Steelers chairman Dan Rooney and team president Art Rooney II met Tuesday with Bill Cowher and asked Cowher to make an immediate decision on whether he will resign after 15 seasons as head coach of the Steelers. Cowher had hoped to take up to a week from the end of the season before making a decision.
However, indications after the meeting are that Cowher has been given until the beginning of next week to make his decision. Cowher is expected to work as a television analyst this Saturday for NBC Sports.
A team source told ESPN's Chris Mortensen that the Rooneys believe Cowher likely is going to walk away, and therefore they want to start the process of finding a new coach, in part because their in-house potential replacements, offensive coordinator Ken Whisenhunt and assistant head coach/offensive line Russ Grimm, are potential head coaching candidates for other NFL teams.
The Steelers granted permission to two NFL teams to talk to Whisenhunt and Grimm. The Arizona Cardinals will talk to both both coaches while the
Atlanta Falcons will talk to Whisenhunt only. Both teams fired their head coaches on Monday.
The 49-year-old Cowher, whose tenure with the same team is the longest of any current NFL coach, began weighing retirement shortly after the Steelers won the Super Bowl in February. He is signed through 2007 but, for the first time since being hired in January 1992, could not work out an extension.
Expect a decision from Bill Cowher by next Tuesday at the latest. Even though the Steelers would like a quick decision from Cowher about his future, the Steelers were right in giving him time to think about his options.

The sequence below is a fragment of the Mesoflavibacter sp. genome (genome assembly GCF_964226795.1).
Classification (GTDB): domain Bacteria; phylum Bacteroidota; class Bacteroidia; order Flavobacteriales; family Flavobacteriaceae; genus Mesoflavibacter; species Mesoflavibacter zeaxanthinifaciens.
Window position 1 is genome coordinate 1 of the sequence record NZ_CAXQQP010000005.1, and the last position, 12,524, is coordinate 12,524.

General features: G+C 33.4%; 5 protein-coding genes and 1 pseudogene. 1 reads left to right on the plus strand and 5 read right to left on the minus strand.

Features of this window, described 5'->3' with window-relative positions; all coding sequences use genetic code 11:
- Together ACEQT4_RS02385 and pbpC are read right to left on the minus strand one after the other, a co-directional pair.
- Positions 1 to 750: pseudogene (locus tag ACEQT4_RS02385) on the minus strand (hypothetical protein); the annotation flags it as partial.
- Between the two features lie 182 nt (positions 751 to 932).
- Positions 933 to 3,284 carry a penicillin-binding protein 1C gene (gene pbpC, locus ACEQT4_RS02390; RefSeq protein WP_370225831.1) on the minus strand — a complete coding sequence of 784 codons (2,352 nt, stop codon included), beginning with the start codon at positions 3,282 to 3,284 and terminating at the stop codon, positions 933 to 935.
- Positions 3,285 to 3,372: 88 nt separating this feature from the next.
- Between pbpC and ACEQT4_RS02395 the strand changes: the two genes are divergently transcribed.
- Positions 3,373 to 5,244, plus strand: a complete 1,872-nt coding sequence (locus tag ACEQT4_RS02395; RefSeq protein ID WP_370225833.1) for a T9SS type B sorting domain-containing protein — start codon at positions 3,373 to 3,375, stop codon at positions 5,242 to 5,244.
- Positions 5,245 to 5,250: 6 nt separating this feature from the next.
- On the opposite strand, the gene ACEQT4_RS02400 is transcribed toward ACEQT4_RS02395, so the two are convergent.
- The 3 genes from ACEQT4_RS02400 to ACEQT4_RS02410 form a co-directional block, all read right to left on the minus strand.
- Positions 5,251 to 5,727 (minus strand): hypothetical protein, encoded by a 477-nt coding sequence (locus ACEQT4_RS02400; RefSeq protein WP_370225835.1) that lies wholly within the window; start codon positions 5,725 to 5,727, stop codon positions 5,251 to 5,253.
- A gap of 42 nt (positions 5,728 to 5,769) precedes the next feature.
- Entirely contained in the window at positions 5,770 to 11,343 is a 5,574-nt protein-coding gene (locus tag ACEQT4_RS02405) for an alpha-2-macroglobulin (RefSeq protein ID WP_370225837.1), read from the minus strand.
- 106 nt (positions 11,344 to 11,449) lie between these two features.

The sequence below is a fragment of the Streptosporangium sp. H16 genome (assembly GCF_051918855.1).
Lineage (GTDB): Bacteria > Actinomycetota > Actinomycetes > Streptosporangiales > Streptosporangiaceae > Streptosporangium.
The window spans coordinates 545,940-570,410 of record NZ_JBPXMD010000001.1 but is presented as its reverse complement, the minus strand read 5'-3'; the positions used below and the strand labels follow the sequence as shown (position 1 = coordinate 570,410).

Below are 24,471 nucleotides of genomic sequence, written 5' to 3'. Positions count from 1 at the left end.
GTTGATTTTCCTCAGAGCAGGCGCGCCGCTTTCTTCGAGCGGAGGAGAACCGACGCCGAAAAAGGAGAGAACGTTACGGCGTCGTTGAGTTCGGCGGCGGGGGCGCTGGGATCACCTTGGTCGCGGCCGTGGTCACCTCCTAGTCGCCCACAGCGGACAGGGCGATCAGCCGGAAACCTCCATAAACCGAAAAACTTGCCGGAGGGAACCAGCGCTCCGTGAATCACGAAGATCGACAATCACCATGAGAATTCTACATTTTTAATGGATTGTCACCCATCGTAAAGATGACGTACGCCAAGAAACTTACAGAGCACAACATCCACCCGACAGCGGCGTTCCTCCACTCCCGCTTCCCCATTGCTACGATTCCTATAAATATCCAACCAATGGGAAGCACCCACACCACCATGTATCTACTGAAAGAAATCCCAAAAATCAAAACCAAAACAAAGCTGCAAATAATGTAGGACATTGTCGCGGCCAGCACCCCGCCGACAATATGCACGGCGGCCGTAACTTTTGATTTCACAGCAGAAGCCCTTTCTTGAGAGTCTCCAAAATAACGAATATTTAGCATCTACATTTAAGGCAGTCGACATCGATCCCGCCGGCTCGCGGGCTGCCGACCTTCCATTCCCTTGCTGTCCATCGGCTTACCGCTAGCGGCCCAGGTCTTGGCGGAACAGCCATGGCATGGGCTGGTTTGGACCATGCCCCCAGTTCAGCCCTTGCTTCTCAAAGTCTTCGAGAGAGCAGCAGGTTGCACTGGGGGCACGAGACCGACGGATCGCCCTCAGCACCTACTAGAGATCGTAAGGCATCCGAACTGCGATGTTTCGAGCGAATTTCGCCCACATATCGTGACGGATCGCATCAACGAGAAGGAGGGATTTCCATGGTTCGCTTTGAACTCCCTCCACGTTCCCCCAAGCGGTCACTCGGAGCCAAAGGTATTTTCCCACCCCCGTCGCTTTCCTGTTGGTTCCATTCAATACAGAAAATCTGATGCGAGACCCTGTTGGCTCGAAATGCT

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Cowher has said several times recently he is not burned out, and there is no indication he would retire if he quits now -- the Steelers themselves anticipate he would be back on an NFL sideline as early as 2008.
Cowher's decision appears tied to family and money. He would like to spend more time at home since his youngest daughter, Lindsay, has only 2½ years of high school remaining. His two oldest daughters, Meagan and Laura, attend Princeton.
The problem: Cowher's wife, Kaye, and Lindsay are now living in a new home in Raleigh, N.C., where Cowher attended North Carolina State and the family has many friends. But the Steelers aren't interested in having Cowher significantly reduce his presence in Pittsburgh by constantly shuttling back and forth to North Carolina, where he also owns a summer home.
ESPN.com senior NFL writer Len Pasquarelli thinks Bill Cowher already has one foot out the door in Pittsburgh.
To hear Len's analysis of the situation in Steeltown as well as his picks for Wild Card weekend,
Another problem: Cowher, for the first time, seems focused on being one of the NFL's highest-paid coaches in his next contract.
Cowher made about $4 million this season, or about half of what Seattle coach Mike Holmgren is making. The Steelers are giving no indication they are willing to pay any coach $8 million a year.
However, there seems little doubt Cowher could make that kind of money should he retire, work next season as an NFL analyst for a TV network, then sign with another team in 2008 or 2009 after all of his daughters have left home.
NFL Insider Chris Mortensen appears on Sunday NFL Countdown, Monday Night Countdown and SportsCenter. Information from The Associated Press was used in this report.